PTEN loss is not a standard target for this indication, but represents a significant market opportunity as it is estimated to occur in approximately 20% of primary prostate cancers and up to 50% of castration-resistant tumors. However, ipatasertib is ravaged by known class toxicities of inhibitors of the PI3K/Akt/mTOR pathway, such as diarrhea, rashes and ALT/AST elevations that can harm regulatory opportunities. AstraZeneca’s Akt inhibitor capivasertib has also shown mixed results in prostate cancer.

In the Phase I/II ProCAID study, capivasertib in combination with docetaxel did not meet the primary endpoint of improved progression-free survival in mCRPC patients. However, the combination improved overall survival in these patients, regardless of mutations in the PI3K/Akt/mTOR pathway. This has led to the initiation of the Phase III CAPItello-281 trial testing capivasertib in combination with abiraterone in de novo mHSPC with PTEN loss.

Main topics covered:



  • Definition

  • Risk Factors

  • Symptoms

  • Diagnosis

  • Prognosis

  • Patient Segmentation

  • Clinical Conditions


  • Referral Patterns

  • Localized prostate cancer

  • Locally advanced prostate cancer

  • Recurrent/progressive prostate cancer

  • Metastatic hormone-sensitive prostate cancer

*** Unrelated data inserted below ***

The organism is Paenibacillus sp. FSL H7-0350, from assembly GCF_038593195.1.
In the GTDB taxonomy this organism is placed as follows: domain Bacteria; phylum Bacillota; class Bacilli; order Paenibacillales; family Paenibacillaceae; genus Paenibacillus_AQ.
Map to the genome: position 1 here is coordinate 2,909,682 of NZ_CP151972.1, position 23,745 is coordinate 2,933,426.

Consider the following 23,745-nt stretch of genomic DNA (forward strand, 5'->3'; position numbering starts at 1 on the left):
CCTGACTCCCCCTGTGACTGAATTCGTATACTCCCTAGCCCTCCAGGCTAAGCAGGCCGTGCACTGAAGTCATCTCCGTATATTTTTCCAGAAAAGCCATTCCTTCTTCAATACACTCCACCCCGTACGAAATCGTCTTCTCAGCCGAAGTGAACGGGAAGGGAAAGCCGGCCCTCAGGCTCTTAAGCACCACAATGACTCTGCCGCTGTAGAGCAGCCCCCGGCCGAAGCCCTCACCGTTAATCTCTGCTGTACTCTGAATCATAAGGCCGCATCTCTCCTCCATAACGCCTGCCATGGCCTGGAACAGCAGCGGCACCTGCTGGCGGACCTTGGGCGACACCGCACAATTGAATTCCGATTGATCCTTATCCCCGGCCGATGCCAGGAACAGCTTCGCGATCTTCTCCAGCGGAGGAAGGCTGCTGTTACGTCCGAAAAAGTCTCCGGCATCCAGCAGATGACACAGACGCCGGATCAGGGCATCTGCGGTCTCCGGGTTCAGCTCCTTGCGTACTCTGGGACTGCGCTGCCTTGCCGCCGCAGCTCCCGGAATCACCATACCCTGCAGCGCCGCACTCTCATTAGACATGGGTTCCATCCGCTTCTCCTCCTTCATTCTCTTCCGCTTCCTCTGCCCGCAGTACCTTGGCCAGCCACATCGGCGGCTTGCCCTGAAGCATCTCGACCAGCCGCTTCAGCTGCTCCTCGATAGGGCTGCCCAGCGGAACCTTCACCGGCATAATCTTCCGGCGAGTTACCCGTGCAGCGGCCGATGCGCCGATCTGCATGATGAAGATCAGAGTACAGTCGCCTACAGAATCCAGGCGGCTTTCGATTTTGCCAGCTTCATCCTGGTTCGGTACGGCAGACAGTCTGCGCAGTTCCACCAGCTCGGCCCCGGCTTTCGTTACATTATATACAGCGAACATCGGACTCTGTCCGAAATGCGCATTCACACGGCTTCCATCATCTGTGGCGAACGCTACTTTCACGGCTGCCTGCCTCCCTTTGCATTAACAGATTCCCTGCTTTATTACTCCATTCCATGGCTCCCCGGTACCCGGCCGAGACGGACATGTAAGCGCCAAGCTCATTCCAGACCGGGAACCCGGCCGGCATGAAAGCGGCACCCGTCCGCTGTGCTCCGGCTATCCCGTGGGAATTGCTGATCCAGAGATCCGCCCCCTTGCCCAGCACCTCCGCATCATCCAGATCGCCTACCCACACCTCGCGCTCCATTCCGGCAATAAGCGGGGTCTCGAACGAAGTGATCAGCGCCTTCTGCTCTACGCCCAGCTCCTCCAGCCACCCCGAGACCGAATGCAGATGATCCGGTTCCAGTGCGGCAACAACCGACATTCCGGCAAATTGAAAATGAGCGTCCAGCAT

• Non-metastatic castration-resistant prostate cancer

  • Metastatic castration-resistant prostate cancer





  • Oral Orgovyx may reduce patient exposure risk to COVID-19

  • Telix takes radiopharmaceutical route to prostate cancer market

  • AstraZeneca/Merck’s Lynparza gets second-line indication for prostate cancer

  • Clovis’s rubraca is first PARP for prostate cancer, but AZ’s Lynparza is coming

  • Myovant submits first NDA for Relugolix, plans another in May

  • Trial Problems Complicate Tookad’s Path to Approval

  • Steba’s Tookad: US FDA Panel to Weigh New Endpoints, Missing Data, and Toxicities



  • Pfizer gets new commercial drug Orgovyx in deal with Myovant

  • Janssen, Xencor work together against prostate cancer

  • Diaprost obtains PSA antibody IP from Memorial Sloan Kettering


  • Sponsors by status

  • Sponsors per phase

  • Recent events




  • Xtandi will remain the best-selling therapy for the next decade

  • Abiraterone generics have largely supplanted the prescription of Zytiga

  • Johnson & Johnson will rely on Erleada to offset Zytiga’s revenue losses

  • Prescribing next-generation hormone therapies in previous treatment settings will drive market growth

  • Drugs in the pipeline targeting mCRPC patients will generate only moderate uptake



  • Orgovyx for prostate cancer (September 29, 2020)

  • AMG 160 for prostate cancer (September 21, 2020)

  • Ipatasertib for Prostate Cancer (September 20, 2020)

  • Ipatasertib for prostate cancer (June 18, 2020)

  • Capivasertib for prostate cancer (May 30, 2020)

  • HPN424 for prostate cancer (May 29, 2020)

  • Orgovyx for prostate cancer (May 29, 2020)

  • Lutetium 177Lu-PSMA-617 for prostate cancer (May 13, 2020)

  • Tookad for prostate cancer (February 26, 2020)

  • Tookad for prostate cancer (February 24, 2020)

  • Multiple drugs for prostate cancer (February 13, 2020)

  • Cabometyx/Cometriq for prostate cancer (February 10, 2020)